OPINION FILED NOVEMBER 27, 1951
THE PEOPLE OF THE STATE OF ILLINOIS, DEFENDANT IN ERROR,
GEORGE ALLEN, PLAINTIFF IN ERROR.
WRIT OF ERROR to the Criminal Court of Cook County; the Hon.
FRANK M. PADDEN, Judge, presiding.
MR. JUSTICE SCHAEFER DELIVERED THE OPINION OF THE COURT:
Rehearing denied January 21, 1952.
The defendant, George Allen, prosecutes this writ of error to review a judgment order of the criminal court of Cook County adjudging him in contempt of court for his refusal to obey two subpoenas duces tecum commanding the production of certain described books and records of Tremont Auto Sales Corporation before the grand jury.
In February, 1951, orders directing the issuance of subpoenas duces tecum were entered in the criminal court of Cook County upon verified petitions of the State's Attorney, alleging that the grand jury was investigating a conspiracy to do unlawful acts by a combination of persons known and unknown to the grand jury and that production of certain described books and records before the grand jury was necessary in the course of that investigation. In accordance with the orders of the court the two subpoenas duces tecum here involved were issued. One was directed to Tremont Auto Sales Corporation and the other was directed to that corporation and to the defendant, George Allen, its general manager. The defendant filed a motion to quash the subpoenas, alleging that he was sales manager of Tremont Auto Sales Corporation and its attorney in fact to execute all documents desirable and necessary to preserve the rights of the corporation guaranteed by the Federal and State constitutions in connection with any proceeding, investigation or inquiry pending before the grand jury of Cook County. The motion to quash charged that the subpoenas were so sweeping in their terms as to be the equivalent of a general warrant and, hence, in violation of section 6 of article II of our constitution and the fourth amendment to the Federal constitution; that they were neither suitably specific nor properly limited in their scope and lacked the requisite particularity in their description of the books, records and writings demanded; that the production of all the records called for would unreasonably harass and interfere with the conduct of the corporation's business and affairs, and that they constituted a mere "fishing expedition," the relevance, competence and materiality of the records sought not appearing from the petitions nor having otherwise been demonstrated to the court. A hearing was had upon the motion to quash and an order was entered quashing certain portions of the subpoenas which are not material here.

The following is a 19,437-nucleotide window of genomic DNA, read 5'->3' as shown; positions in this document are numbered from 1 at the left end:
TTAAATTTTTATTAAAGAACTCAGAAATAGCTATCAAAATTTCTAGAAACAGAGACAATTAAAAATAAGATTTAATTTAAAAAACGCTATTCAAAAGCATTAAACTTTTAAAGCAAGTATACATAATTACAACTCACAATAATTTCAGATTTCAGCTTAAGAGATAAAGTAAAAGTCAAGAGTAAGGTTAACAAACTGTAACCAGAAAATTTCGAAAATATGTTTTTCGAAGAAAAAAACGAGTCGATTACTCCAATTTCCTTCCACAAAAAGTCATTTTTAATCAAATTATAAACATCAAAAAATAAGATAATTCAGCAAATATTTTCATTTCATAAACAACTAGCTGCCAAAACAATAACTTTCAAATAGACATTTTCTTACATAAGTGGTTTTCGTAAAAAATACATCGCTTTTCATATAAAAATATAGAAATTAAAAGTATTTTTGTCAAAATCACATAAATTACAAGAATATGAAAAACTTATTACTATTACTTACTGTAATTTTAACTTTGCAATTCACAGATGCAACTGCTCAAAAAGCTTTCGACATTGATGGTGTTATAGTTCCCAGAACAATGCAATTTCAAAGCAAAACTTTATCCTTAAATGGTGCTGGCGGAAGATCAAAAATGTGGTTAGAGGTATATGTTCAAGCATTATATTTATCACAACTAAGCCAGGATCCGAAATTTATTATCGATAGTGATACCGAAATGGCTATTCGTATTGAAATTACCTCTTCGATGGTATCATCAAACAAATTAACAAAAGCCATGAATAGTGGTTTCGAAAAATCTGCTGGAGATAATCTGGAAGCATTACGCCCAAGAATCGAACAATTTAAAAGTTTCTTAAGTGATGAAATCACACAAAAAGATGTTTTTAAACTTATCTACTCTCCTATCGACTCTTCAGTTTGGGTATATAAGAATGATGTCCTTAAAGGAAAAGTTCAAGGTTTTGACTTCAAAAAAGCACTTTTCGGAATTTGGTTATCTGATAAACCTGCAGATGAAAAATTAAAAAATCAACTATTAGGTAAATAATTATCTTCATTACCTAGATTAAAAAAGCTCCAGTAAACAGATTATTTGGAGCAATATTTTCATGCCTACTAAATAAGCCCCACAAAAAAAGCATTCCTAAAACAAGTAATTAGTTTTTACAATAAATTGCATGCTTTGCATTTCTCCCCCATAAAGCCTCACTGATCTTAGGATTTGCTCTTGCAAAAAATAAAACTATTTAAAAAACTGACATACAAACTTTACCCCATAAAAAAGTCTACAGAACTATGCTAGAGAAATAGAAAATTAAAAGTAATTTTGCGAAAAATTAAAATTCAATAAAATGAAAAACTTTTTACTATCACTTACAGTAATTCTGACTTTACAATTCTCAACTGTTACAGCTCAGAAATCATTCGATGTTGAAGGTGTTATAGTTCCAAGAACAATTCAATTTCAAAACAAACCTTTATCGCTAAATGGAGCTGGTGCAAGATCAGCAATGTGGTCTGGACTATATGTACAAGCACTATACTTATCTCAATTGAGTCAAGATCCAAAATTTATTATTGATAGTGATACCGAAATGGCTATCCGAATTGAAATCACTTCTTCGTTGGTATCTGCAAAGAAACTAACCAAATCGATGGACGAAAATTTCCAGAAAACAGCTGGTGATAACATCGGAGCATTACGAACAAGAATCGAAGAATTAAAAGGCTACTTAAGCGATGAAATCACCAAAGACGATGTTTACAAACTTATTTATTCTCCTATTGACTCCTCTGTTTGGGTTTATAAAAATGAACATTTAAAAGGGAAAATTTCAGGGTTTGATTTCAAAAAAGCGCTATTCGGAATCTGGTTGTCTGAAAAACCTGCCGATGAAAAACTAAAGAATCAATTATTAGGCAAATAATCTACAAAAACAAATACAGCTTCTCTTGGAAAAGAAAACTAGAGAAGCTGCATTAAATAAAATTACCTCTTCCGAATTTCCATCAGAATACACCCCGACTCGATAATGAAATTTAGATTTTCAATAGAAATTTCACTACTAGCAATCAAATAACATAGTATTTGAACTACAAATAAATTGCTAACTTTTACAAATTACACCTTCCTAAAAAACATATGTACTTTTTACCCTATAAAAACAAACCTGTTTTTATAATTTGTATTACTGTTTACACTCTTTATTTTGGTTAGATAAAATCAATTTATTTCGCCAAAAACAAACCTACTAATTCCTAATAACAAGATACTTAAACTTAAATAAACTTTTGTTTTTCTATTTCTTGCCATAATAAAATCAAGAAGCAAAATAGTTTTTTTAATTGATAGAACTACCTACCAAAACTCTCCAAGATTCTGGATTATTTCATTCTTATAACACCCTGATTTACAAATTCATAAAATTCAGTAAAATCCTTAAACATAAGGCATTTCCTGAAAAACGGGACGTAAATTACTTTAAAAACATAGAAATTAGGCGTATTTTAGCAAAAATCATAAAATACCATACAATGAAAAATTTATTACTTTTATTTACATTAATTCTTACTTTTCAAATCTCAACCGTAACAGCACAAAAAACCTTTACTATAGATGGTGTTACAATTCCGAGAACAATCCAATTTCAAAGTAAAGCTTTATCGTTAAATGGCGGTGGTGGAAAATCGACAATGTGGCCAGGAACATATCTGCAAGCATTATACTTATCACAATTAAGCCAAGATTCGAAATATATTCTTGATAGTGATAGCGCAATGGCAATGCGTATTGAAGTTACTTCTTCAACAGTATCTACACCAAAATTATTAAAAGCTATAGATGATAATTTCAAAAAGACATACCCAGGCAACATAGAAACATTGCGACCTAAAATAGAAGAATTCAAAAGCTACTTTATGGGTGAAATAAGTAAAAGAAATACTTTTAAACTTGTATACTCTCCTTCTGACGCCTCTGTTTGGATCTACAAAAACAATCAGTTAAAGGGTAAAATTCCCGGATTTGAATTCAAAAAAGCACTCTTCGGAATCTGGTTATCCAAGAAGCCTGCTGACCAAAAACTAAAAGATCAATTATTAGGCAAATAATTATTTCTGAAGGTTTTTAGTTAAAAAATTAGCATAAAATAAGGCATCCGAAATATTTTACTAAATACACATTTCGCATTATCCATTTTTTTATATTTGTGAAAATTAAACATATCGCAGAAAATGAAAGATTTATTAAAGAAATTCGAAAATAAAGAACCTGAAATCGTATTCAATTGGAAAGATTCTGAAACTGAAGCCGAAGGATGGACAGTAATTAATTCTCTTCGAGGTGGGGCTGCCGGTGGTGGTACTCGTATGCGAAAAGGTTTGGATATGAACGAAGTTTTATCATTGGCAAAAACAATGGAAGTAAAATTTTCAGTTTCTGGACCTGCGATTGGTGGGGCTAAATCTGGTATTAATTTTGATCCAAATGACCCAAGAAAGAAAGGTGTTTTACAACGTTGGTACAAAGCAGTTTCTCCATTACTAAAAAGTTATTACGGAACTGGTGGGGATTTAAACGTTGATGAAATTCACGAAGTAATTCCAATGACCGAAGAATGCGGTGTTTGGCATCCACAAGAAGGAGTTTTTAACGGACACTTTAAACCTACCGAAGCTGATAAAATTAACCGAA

As modified by the court's order, the first subpoena called for production of the following:
(1) All records showing the list of officers, stockholders, directors, and other persons having interests in the Tremont Auto Sales Corporation.
(2) The general ledger of Tremont Auto Sales Corporation.
(3) All withholding tax exemption slips of officers and employees of the Tremont Auto Sales Corporation.
The second subpoena, as modified, called for the following:
(1) General ledger of Tremont Auto Sales Corporation.
(2) List of officers, directors and shareholders of Tremont Auto Sales Corporation.
(3) All sales invoices of new cars for period from January 1, 1949, to the present date.
(4) Any and all records of sales to or transactions with Erie Buffalo Company, Golden Gate Company, or Rome and Silver.
(5) Check register and journal.
(6) All cancelled checks for period from January 1, 1949, to the present date.
A hearing was had at which the defendant was interrogated by the chief justice of the criminal court in the presence of the grand jurors. He testified that he was sales manager of Tremont Auto Sales Corporation and that he had received a subpoena duces tecum to produce records. The foreman of the grand jury stated that defendant had been under examination on two occasions, and had, upon advice of counsel, refused to bring in the books; that the grand jury was investigating a gambling game known as "policy;" that they were seeking to connect Tremont Auto Sales Corporation with some of the policy establishments on the south side, and believed that, by investigating these books, they could connect the various policy operators. The court orally ordered defendant to produce the records of Tremont Auto Sales Corporation. Defendant refused.